Vitamin B12 and fish oil are obtained by eating certain foods or taking supplements. Vitamin B12 is an essential nutrient important for human metabolism, neurological function and red blood cell formation, and fish oil contains essential omega-3 fatty acids such as DHA and EPA. Vitamin B12 supplements and fish oil supplements are very different; however they may provide some of the same health benefits. Some studies suggest that taking B12 and fish oil supplements together can help enhance positive health outcomes.
By eating fish, you can obtain both vitamin B12 and omega-3s DHA and EPA. However, mercury levels are a concern when eating fish, especially for pregnant and nursing women and young children. According to the U.S. Department of Agriculture Dietary Guidelines for Americans 2010, types of fish high in omega-3s and lower in mercury include salmon, anchovies and sardines. In addition to fish, other foods sources for vitamin B12 include beef, chicken, eggs, milk, yogurt and cheese.
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According to Medline Plus, vitamin B12 is effective for the treatment of pernicious anemia, is likely effective for reducing hyperhomocysteinemia which is a condition related to heart disease, and is possibly effective for the prevention of macular degeneration. Medline Plus also reports that fish oil is effective for lowering triglyceride levels and reducing heart disease risk, and may help reduce high cholesterol levels, high blood pressure and macular degeneration.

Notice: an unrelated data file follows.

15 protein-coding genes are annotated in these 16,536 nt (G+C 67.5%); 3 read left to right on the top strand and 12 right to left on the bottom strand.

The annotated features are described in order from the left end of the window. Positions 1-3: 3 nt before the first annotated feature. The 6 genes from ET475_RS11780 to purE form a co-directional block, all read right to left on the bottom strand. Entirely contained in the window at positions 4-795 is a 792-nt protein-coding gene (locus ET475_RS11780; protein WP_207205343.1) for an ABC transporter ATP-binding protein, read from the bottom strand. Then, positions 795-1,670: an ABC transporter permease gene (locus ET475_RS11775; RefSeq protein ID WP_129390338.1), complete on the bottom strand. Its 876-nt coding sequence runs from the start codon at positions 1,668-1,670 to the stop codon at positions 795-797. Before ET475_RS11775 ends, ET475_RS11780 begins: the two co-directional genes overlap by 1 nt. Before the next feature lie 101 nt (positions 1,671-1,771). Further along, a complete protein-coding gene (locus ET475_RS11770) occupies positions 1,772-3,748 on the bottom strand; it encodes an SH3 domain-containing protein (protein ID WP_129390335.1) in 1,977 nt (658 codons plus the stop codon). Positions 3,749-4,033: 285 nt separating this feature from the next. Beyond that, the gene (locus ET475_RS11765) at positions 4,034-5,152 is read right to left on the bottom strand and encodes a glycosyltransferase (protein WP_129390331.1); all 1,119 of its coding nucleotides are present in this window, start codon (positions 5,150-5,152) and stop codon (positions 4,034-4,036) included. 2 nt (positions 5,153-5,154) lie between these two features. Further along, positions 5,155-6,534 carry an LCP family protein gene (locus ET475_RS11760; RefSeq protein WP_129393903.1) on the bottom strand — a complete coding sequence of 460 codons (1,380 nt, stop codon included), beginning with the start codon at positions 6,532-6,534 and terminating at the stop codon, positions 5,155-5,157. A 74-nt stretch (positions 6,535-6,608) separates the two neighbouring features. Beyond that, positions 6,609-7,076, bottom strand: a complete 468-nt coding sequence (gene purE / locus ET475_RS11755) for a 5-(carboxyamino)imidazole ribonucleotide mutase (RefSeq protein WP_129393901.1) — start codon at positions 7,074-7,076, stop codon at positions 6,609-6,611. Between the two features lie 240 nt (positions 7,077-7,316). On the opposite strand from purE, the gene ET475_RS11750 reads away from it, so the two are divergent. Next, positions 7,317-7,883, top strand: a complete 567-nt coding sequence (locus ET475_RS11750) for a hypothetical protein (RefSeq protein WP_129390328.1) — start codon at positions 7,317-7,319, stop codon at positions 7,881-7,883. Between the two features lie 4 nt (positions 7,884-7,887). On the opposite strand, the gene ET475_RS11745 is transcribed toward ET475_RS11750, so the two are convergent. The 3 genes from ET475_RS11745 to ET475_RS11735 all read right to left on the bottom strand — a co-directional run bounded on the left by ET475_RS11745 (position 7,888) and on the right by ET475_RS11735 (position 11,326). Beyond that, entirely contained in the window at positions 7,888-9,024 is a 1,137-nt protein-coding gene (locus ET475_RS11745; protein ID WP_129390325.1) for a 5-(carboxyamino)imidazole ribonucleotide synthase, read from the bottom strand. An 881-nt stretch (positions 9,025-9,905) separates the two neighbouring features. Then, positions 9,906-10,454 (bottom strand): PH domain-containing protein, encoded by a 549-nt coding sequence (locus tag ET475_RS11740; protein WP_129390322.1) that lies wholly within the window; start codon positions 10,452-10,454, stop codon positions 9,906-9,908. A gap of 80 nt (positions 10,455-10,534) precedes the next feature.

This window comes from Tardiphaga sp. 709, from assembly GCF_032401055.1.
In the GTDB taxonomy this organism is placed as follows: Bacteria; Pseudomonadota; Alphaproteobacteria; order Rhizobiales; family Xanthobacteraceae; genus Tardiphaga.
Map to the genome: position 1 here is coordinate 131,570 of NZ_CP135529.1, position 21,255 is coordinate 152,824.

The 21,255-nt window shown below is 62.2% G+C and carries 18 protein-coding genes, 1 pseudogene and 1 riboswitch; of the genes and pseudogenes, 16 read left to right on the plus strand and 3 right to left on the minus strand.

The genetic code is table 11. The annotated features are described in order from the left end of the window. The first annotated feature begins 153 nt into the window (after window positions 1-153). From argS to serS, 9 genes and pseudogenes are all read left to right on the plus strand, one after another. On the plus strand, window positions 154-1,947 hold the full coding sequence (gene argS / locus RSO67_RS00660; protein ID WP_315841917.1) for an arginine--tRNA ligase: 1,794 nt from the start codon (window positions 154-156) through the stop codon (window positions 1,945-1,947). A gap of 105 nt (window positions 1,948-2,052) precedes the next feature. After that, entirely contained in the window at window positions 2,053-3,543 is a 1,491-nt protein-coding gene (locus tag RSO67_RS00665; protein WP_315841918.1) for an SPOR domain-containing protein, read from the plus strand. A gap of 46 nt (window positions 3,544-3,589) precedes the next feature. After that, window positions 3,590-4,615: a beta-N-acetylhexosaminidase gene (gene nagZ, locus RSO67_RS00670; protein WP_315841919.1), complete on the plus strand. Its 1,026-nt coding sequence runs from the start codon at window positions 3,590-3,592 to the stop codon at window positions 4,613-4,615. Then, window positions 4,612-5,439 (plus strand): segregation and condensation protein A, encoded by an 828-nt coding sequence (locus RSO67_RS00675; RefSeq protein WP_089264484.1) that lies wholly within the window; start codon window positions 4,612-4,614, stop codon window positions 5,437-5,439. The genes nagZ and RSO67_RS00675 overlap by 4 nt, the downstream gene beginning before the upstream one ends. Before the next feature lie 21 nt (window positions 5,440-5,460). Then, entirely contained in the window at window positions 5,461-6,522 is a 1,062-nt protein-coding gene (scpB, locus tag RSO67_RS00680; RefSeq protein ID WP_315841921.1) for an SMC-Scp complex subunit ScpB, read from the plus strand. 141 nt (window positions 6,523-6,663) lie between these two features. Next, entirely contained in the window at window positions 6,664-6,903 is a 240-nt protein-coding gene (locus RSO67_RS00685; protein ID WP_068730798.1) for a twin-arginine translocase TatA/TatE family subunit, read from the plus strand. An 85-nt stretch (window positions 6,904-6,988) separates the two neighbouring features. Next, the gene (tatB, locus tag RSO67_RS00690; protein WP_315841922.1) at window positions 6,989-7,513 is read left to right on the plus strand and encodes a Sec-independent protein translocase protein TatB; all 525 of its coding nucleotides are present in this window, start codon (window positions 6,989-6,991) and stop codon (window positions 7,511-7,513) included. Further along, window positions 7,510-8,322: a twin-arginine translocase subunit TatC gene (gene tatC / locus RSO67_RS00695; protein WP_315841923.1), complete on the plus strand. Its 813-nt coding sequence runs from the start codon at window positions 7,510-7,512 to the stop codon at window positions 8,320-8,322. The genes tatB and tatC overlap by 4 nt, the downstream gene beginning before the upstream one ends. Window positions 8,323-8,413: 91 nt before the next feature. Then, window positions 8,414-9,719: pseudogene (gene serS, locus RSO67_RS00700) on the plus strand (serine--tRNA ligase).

In some cases, taking B12 and fish oil supplements together may provide greater health benefits compared with taking each supplement individually. According to Medline Plus, some studies show that using fish oil and B12 supplements together may help enhance their ability to help lower high cholesterol levels.
The Institute of Medicine has established a recommended dietary allowance or RDA for vitamin B12 and an adequate intake level or AI for omega-3 fatty acids, abundant in fish oils. The RDA for vitamin B12 is 2.4 mcg per day for adult men and women, 2.6 mcg for pregnant women and 2.8 mcg per day for women who are nursing. The AI for omega-3 fatty acids is 1.6 g per day for adult men, 1.1 g for adult women, 1.4 g for pregnant women and 1.3 g per day for breastfeeding women.
- U.S. Department of Agriculture; Dietary Guidelines for Americans 2010; 2010
- Medline Plus; Vitamin B12; April 2011
- Medline Plus; Fish Oil; February 2011
- Institute of Medicine Food and Nutrition Board: Dietary Reference Intakes (DRIs): Recommended Dietary Allowances and Adequate Intakes for Vitamins and Elements
- Institute of Medicine Food and Nutrition Board; Dietary Reference Intakes: Macronutrients; Jan 2011